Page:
Developing better diagrams for problem solving

This post about an approach to developing better diagrams for problem solving from Barbara Tversky’s book: Minds in Motion.

I’ve gone back to one of the original papers for details (Kessel and Tversky here). The principal they use is an empirical ‘design lots and try them out’ approach they call Production, Performance and Preference. The authors have used this approach to design bettermaps for solving problems and flat-pack assembly instructions (apparently Lego and Ikea graphics score very highly).


Creating Visual Explanations Improves Learning Eliza Bobek & Barbara Tversky (5)
Production, Performance, and Preference – the three stages of empirically developing better graphics.



In this study, the authors asked one group of undergraduates to produce a representation of the following data type:

Suppose you need to keep track of where your friends are during the day so that you can answer questions like:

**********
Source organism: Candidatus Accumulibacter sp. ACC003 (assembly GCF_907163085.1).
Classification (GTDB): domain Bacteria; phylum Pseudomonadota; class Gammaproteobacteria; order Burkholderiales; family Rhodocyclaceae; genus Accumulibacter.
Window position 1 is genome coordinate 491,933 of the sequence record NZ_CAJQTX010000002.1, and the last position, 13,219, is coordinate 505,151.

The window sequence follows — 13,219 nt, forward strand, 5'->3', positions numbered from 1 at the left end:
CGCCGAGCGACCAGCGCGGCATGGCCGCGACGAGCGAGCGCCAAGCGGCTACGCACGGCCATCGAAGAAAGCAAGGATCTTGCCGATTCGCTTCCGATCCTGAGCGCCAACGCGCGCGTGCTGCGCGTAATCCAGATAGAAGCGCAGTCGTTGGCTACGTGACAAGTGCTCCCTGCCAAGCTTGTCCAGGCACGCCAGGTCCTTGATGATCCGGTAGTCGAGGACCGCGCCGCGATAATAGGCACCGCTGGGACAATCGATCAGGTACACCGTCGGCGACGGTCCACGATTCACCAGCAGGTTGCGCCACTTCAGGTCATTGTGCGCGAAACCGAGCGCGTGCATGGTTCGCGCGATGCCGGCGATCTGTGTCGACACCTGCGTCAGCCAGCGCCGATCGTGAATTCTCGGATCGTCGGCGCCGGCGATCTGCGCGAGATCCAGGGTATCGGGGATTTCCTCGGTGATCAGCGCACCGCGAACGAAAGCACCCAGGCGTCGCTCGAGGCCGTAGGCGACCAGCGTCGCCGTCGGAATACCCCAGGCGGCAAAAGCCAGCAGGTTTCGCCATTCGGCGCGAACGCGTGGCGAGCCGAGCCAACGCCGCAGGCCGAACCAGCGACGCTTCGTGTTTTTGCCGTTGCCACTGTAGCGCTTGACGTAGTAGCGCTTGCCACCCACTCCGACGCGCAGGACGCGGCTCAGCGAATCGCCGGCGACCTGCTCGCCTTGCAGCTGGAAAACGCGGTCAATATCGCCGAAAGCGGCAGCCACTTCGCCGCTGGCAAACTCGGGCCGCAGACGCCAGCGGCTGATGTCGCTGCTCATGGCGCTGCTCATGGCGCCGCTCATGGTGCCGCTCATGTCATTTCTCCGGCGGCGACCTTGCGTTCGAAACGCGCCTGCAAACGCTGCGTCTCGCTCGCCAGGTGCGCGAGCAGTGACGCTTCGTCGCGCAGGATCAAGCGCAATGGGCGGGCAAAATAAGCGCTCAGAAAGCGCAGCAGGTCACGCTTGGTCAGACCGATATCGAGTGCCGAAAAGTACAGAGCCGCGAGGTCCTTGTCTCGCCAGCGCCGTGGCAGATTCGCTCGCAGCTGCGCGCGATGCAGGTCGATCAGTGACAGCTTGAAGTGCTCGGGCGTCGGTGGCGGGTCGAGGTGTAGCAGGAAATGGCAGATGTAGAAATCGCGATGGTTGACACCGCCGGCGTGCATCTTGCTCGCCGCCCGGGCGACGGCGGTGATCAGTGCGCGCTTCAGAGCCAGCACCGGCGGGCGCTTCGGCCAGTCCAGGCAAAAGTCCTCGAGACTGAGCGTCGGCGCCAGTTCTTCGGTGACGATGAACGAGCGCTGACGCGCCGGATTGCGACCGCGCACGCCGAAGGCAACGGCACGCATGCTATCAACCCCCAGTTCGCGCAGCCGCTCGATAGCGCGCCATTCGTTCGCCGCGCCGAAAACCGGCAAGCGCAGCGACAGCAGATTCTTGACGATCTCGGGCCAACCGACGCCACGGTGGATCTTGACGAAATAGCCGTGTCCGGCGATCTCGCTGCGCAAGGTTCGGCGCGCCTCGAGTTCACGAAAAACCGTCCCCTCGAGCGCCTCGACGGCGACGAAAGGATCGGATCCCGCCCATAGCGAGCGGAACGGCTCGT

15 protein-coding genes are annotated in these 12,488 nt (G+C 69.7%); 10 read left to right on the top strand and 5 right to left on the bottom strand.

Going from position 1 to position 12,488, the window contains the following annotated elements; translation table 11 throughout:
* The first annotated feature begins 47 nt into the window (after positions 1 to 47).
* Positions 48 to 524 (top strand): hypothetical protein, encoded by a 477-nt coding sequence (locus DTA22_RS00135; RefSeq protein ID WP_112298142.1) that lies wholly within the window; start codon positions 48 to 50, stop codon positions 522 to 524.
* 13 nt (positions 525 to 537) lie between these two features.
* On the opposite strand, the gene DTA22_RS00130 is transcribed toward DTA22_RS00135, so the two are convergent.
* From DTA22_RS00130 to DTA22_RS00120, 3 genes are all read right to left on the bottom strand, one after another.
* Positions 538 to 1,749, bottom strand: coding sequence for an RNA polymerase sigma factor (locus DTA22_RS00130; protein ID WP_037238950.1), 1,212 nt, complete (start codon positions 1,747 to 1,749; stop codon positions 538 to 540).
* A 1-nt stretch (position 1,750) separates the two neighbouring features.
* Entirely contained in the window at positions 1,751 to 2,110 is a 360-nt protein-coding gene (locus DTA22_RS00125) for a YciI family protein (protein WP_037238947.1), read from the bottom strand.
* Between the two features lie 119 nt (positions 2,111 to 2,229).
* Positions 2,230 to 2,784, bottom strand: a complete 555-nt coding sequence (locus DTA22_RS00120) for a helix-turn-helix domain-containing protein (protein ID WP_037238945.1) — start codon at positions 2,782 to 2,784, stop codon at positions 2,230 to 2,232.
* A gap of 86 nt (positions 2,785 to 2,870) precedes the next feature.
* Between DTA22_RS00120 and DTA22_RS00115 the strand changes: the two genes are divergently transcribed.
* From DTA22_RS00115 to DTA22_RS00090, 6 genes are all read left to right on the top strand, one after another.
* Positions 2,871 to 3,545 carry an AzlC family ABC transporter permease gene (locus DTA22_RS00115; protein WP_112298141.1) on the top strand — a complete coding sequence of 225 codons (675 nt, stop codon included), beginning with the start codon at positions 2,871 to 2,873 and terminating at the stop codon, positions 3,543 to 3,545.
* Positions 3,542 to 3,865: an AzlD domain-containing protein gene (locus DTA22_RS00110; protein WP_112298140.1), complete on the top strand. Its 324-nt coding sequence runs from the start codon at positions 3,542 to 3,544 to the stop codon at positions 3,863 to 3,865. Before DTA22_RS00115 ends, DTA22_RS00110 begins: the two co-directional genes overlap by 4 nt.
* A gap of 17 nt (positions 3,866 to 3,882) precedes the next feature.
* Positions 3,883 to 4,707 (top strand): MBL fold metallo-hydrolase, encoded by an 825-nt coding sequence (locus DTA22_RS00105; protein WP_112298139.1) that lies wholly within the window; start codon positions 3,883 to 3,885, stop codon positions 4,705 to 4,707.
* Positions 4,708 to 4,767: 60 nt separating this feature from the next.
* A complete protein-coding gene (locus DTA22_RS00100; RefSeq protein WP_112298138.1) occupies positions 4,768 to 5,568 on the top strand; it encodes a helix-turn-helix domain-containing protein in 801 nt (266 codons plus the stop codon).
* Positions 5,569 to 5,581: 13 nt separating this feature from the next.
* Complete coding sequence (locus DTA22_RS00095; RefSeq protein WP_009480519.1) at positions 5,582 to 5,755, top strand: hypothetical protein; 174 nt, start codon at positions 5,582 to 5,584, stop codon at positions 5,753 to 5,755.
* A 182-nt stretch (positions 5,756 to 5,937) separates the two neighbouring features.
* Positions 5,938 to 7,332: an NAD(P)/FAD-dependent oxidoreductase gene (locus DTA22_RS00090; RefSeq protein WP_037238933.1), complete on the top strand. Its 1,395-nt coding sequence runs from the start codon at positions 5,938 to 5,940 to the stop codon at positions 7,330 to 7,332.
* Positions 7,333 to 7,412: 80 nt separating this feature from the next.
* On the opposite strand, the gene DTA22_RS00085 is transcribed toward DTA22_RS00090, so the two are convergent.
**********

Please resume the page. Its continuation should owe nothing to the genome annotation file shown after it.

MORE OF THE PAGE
• Were Alex and David together downtown? Or,
  • how many people were at the gym in the afternoon?
  • Did Justin go to the library before he went to the

Here is the information you will have to keep track of:

  • People: Alex, David, Justin, Sammy
  • Places: dorm, library, downtown, gym
  • Times: morning, noon, afternoon, night

Participants produced several types of diagrams – the majority as a form of table or matrix.

Screenshot 2019-10-02 at 13.10.28
Example designs from the ‘produce’ stage (copied from the Kessel/Tversky paper)


The authors proceeded to create a bank of problems which could be solved using the diagrams. They gave the next group of participants the problems with different diagram designs. They recorded the time taken to solve the problems with each type of diagram.


Finally, Kessel and Tversky asked participants which type of graphic they preferred.

My Conclusions

We use diagrams and charts a lot in teaching. It seems to me that we can reduce extraneous cognitive load by using better diagrams. This model of diagram development shows how we can improve designs empirically. In my next post, I’m hoping to report on a version trialled by colleagues on twitter. Watch this space…




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